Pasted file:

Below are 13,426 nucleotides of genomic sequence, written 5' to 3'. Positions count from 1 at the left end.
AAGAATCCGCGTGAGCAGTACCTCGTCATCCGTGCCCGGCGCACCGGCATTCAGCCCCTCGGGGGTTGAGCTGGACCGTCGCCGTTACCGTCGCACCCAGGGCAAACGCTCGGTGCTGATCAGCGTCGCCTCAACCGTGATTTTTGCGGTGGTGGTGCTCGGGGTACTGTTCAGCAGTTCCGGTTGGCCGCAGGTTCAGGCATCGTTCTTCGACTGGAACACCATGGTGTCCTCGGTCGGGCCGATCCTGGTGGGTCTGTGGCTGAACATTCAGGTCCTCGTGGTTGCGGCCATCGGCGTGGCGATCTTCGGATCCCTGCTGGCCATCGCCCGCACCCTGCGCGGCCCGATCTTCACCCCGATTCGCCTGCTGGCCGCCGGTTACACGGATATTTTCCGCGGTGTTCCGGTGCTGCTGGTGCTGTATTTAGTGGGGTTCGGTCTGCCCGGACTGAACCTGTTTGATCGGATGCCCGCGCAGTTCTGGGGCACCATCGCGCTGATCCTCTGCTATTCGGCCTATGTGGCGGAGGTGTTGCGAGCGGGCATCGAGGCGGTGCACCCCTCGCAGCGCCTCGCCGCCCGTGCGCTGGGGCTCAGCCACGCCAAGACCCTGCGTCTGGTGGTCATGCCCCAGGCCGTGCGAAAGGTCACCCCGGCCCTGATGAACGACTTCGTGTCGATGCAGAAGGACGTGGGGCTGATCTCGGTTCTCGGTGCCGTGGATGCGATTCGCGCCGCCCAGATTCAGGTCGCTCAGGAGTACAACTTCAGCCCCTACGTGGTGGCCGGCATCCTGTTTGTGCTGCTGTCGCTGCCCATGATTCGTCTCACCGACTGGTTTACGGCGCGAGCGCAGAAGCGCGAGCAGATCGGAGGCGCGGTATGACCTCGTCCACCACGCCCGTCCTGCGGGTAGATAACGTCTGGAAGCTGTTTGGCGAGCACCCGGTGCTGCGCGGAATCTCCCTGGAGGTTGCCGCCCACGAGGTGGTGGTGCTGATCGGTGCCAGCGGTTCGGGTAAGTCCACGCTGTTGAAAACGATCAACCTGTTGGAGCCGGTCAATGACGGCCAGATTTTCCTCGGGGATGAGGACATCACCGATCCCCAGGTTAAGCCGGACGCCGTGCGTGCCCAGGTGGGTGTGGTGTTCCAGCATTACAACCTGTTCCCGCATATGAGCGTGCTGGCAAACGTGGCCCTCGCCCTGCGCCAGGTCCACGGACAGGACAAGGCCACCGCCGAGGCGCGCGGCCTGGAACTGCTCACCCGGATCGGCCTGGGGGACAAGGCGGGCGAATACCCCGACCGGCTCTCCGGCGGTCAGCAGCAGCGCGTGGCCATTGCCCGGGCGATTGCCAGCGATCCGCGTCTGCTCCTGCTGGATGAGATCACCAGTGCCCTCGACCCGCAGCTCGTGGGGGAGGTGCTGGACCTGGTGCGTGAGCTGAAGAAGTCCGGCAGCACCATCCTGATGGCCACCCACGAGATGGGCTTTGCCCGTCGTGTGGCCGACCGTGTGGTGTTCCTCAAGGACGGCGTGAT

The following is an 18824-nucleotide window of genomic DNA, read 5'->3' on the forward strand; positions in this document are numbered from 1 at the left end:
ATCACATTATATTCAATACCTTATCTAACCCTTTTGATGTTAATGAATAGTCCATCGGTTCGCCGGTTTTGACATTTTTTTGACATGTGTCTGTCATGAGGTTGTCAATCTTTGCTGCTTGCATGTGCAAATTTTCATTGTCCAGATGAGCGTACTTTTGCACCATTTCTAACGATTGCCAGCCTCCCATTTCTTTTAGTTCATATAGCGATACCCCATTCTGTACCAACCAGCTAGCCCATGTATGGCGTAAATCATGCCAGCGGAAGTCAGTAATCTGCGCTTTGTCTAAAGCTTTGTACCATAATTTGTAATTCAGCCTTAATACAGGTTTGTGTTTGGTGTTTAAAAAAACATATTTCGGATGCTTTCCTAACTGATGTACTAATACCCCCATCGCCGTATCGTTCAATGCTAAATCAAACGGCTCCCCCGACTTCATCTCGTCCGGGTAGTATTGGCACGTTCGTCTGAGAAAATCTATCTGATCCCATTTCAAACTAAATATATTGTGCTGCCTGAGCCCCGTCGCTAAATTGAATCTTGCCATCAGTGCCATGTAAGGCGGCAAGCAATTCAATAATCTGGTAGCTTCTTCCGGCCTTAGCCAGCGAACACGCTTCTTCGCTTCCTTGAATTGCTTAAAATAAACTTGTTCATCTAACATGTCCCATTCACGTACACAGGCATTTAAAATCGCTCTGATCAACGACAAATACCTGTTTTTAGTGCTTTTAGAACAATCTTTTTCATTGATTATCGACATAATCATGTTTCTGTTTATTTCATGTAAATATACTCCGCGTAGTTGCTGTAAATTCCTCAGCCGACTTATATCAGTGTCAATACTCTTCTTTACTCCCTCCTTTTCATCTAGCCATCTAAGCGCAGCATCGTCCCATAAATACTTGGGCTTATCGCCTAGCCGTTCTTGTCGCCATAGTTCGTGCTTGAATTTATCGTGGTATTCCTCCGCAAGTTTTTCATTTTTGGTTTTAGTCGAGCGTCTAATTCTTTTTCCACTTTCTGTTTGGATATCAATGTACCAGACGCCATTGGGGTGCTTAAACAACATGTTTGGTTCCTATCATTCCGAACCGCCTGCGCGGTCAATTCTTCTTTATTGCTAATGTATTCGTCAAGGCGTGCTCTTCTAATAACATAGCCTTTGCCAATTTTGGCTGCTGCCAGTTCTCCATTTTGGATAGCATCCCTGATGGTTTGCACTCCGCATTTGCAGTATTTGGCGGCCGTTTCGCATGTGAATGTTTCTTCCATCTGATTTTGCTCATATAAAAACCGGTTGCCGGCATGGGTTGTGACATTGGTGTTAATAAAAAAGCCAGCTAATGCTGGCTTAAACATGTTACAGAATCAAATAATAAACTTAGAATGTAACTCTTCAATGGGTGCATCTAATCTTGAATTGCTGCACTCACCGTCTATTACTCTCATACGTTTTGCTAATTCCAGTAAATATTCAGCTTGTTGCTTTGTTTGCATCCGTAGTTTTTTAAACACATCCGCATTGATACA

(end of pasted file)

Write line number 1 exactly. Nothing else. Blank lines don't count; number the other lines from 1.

Below are 13,426 nucleotides of genomic sequence, written 5' to 3'. Positions count from 1 at the left end.